This page outlines requirements for budgeting and charging administrative type expenses as direct costs on externally funded projects. These requirements apply to all federal and non-federal sponsored agreements. However, a cost normally treated as indirect may be directly charged to a non-federally sponsored agreement if permitted by the Sponsor's policies or otherwise agreed to by the Sponsor.
Effective Date: June 10,1998
Table of Contents
- Administrative Salaries
- Examples where direct charging administrative salaries may be appropriate
- Office Supplies, Postage, and other Departmental Administrative Costs
Office of Management and Budget(OMB) Uniform Guidance states states that "the salaries of administrative and clerical staff should normally be treated as indirect costs." Direct charging of administrative, secretarial or clerical salaries is appropriate only where all of the following conditions are met:
- An extensive amount of administrative or clerical work is required to carry out the project, and the administrative or clerical personnel are specifically listed and justified in the budget proposal
- The individuals have responsibilities specifically related to the project and the effort devoted to the project is documented
- The sponsoring agency accepts the cost as part of the project's direct cost budget.
- Proposal budgets should clearly and thoroughly explain the need for administrative and clerical personnel.
- 25% FTE will be the minimum threshold for charging administrative and clerical salaries. (When awarded, it will be a requirement of all split-funded personnel in this category to report weekly time sheets with additional information assigning percent effort to all accounts in support of the individual appointment. This system will be explained further at the time of accepting the terms and conditions of awards.
- These rules apply to all requests for rebudgeting
- Large, complex programs, such as program projects and research centers and other grants and contracts that entail assembling and managing teams of investigators.
- Projects which involve extensive data accumulation, analysis and entry, surveying, tabulation, cataloging, searching literature, and reporting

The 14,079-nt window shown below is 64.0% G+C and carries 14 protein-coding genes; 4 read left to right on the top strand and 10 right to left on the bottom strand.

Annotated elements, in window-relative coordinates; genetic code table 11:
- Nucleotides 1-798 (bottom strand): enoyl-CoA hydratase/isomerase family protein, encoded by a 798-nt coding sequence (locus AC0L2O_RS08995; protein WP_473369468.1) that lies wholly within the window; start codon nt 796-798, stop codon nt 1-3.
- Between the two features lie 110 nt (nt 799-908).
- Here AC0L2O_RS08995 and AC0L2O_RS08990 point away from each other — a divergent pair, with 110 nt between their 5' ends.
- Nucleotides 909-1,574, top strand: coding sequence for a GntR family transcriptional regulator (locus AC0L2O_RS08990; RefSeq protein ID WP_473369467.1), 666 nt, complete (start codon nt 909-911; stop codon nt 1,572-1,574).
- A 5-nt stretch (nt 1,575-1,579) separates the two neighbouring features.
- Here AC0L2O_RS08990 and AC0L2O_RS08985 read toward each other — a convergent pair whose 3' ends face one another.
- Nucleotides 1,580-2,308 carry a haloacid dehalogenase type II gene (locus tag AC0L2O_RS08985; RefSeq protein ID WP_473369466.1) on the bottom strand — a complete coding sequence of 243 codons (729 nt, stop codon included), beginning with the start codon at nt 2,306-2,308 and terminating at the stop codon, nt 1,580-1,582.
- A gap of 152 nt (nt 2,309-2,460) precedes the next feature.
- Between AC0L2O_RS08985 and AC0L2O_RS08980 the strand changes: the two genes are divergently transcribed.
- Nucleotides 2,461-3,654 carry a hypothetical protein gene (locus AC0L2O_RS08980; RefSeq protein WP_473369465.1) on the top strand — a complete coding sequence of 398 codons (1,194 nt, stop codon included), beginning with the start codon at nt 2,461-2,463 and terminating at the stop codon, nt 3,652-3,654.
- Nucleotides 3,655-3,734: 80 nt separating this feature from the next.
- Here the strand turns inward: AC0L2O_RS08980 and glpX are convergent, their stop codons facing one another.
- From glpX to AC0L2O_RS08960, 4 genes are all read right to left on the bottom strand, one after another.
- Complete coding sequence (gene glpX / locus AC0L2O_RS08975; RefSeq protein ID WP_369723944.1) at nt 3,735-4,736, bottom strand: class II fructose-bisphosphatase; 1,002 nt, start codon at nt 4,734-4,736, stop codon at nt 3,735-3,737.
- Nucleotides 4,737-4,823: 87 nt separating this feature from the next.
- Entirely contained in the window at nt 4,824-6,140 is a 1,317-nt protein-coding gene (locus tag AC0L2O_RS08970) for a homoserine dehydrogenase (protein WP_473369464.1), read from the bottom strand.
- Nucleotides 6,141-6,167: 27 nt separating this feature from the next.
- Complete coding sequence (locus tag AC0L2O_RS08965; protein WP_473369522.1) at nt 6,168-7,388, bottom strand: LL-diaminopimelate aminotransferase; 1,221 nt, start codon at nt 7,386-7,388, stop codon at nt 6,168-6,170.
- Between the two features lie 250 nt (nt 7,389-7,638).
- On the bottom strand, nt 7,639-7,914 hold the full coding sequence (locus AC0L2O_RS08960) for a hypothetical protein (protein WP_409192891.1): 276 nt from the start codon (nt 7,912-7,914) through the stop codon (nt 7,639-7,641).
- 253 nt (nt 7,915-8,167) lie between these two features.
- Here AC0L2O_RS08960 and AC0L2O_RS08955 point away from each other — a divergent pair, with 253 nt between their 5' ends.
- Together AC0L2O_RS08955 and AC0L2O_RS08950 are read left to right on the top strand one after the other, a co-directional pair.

- Projects that require making travel and meeting arrangements for large numbers of participants, such as conferences and seminars.
- Projects whose principal focus is the preparation and production of manuals and large reports, books and monographs (excluding routine progress and technical reports).
- Projects that are geographically inaccessible to normal departmental administrative services, such as seagoing research vessels, radio astronomy projects, and other research field sites that are remote from the campus.
Office stationery, pens, postage, express mail etc., subscriptions, local telephone, memberships and other general administrative expenses are typically considered indirect costs. Since these costs are normally treated as indirect costs, they cannot be charged directly to grants and contracts, unless the circumstances related to a particular program are clearly different from the normal operations of the institution.
- For example, although postage is normally treated as an indirect cost, a particular program may have a special need for postage because of the mailing of hundreds of survey questionnaires. In this case, it would be appropriate to charge that program directly for the postage related to the questionnaires, since the postage for the questionnaires would constitute "unlike circumstances" compared to routine postage requirements.
- Lab notebooks, computer paper, computer diskettes, and other items required for documenting the results of the research project are examples of costs that can be identified to a specific research project and are, therefore, allowable as direct costs.